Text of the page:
Following the plain meaning of the statute is supported by public policy expressed in the Constitution and in the statute favoring the stringent protection of public employees' political rights. (§§ 3201, 3203; Canaan v. Abdelnour, supra, 40 Cal.3d 703; Bagley v. Washington Township Hospital Dist., supra, 65 Cal.2d 499; Fort v. Civil Service Commission, supra, 61 Cal.2d 331.)
We have no reason to believe the Legislature did not "[know] what it was saying and meant what it said." ( Tracy v. Municipal Court (1978) 22 Cal.3d 760, 764 [ 150 Cal.Rptr. 785, 587 P.2d 227].) (6) Expressio unius est exclusio alterius (expression of one thing is the exclusion of another). (Black's Law Dict. (5th ed. 1979) p. 521, col. 1.) Under this maxim, if a statute specifies one exception to a general rule other exceptions are excluded. ( Wildlife Alive v. Chickering (1976) 18 Cal.3d 190, 195 [ 132 Cal.Rptr. 377, 553 P.2d 537].) It is the function of the Legislature to enact exceptions to section 3203. For this court to fashion an exception not presently in the statute would be an unwarranted invasion into the legislative function. (7) As the court aptly put it in Woodmansee v. Lowery (1959) 167 Cal.App.2d 645, 652 [ 334 P.2d 991]: "Where `the language permits only one construction, the intent of the legislature in enacting a statute is to be gathered from the words and language employed, read as a whole. An intent that finds no expression in the words of the statute cannot be found to exist. The courts may not speculate that the legislature meant something other than what it said. Nor may they rewrite a statute to make it express an intent not expressed therein.' ([45 Cal.Jur.2d,] p. 636, § 128.) Thus it is not within our province to pass upon the wisdom or expediency of the legislation here concerned as this is a matter reserved to the judgment of the legislative branch of the government. . . . [W]e may not under the guise of construction read into the statute something which the Legislature did not insert therein."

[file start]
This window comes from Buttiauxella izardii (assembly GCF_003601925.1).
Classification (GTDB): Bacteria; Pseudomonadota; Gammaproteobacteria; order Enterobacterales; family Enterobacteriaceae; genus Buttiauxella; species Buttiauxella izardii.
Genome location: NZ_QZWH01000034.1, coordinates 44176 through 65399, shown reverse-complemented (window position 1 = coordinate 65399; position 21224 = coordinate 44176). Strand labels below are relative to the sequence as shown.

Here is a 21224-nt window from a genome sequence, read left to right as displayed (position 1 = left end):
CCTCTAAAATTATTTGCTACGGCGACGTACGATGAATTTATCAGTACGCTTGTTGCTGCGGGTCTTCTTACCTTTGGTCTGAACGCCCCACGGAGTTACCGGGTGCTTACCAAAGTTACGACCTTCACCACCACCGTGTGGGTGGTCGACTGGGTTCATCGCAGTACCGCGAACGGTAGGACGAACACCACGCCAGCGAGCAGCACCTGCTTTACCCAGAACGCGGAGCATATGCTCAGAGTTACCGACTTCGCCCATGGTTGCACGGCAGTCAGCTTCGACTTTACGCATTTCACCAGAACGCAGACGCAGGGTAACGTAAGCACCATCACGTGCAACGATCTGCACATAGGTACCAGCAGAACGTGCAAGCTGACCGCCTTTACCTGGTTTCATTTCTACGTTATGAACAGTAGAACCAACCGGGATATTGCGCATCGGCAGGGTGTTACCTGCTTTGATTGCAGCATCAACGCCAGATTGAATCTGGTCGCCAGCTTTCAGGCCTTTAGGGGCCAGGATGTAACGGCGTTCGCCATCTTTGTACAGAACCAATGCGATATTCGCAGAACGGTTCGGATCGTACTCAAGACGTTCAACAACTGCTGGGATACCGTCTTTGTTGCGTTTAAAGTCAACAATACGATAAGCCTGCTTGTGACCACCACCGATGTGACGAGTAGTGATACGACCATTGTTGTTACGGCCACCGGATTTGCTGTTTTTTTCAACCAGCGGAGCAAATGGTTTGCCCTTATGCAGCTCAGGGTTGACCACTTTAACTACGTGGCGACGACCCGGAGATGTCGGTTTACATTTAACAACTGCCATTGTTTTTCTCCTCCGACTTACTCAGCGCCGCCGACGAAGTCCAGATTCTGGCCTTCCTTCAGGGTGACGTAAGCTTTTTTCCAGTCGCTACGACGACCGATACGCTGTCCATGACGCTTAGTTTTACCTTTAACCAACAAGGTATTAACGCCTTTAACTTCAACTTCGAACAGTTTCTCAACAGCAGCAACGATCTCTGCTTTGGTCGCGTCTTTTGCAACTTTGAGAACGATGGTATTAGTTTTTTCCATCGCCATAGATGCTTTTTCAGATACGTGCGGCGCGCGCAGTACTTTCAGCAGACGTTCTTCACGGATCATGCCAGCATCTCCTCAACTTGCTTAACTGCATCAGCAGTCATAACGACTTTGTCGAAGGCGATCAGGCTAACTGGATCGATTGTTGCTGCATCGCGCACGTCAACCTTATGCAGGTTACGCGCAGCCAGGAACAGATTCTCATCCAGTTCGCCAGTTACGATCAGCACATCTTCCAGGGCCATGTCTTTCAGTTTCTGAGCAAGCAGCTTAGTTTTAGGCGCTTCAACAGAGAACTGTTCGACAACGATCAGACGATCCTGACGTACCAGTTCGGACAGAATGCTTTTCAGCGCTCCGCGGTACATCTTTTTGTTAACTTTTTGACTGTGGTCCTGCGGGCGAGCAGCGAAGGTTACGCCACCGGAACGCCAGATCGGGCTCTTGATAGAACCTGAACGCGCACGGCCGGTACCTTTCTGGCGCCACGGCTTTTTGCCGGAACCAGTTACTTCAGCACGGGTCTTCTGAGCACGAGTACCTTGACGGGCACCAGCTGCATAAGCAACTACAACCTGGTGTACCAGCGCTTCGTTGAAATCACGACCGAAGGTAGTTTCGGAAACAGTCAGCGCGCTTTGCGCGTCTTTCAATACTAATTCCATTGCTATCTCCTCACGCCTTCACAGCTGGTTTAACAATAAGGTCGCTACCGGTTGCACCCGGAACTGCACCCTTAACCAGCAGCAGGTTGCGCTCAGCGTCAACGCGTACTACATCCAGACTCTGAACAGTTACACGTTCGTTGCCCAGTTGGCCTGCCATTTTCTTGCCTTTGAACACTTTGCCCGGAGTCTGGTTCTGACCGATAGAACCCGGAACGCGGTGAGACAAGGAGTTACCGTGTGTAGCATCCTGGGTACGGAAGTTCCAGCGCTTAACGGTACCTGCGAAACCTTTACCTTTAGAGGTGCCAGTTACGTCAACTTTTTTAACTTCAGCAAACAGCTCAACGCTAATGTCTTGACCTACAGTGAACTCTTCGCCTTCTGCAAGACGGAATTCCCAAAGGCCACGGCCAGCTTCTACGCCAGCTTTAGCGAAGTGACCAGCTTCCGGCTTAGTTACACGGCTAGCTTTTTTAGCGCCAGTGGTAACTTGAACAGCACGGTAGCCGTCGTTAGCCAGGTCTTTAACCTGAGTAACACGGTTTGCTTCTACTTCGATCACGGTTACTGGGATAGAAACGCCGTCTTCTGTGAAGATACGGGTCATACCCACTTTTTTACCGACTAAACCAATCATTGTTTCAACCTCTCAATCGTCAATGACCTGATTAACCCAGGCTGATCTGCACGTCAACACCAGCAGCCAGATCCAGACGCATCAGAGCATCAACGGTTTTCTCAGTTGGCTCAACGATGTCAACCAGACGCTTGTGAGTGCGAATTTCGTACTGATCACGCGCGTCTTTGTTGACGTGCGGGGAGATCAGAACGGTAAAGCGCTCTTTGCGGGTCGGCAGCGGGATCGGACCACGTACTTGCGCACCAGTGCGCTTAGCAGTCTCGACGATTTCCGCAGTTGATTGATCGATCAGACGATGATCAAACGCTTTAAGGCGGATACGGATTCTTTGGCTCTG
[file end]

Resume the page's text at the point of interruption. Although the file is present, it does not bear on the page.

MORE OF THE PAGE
(1e) Based on the foregoing, we hold the bylaw precluding an employee of the Sierra View Local Hospital District from serving on its board of directors runs afoul of section 3203. Accordingly, we will reverse the judgment.
(8a) Hospital contends the hospital district, its administrator and the members of its board of directors are immune from liability for damages on three theories: first, that they are absolutely immune since the adoption of the bylaw was a legislative act; second, that they are qualifiedly immune since their actions did not violate a clearly established constitutional right of which a reasonable person would have been aware; third, they are immune from liability because adoption of the bylaw and appellant's termination from employment were discretionary acts.
We have decided the case based on the violation of section 3203 without deciding the federal constitutional and civil rights issues. In addition to other factors, the issue of immunity depends on whether liability is grounded on a state statutory and common law cause of action or upon federal constitutional and civil rights violations. ( 42 U.S.C. § 1983.)
As to the violation of section 3203, the hospital, its board and administrator are clearly immune from damages. Section 820.2 provides: "Except as otherwise provided by statute, a public employee is not liable for an injury resulting from his act or omission where the act or omission was the result of the exercise of the discretion vested in him, whether or not such discretion be abused."
If the public employee is immune, so too is his/her public entity employer. (§ 815.2.) When the act involves a basic policy decision, the doctrine of discretionary immunity applies. ( Kemmerer v. County of Fresno (1988) 200 Cal.App.3d 1426, 1438 [ 246 Cal.Rptr. 609].) Here, both the adoption of the bylaw and the decision to terminate appellant's employment were basic policy decisions involving discretion, for which all of the defendants are immune under sections 820.2 and 815.2.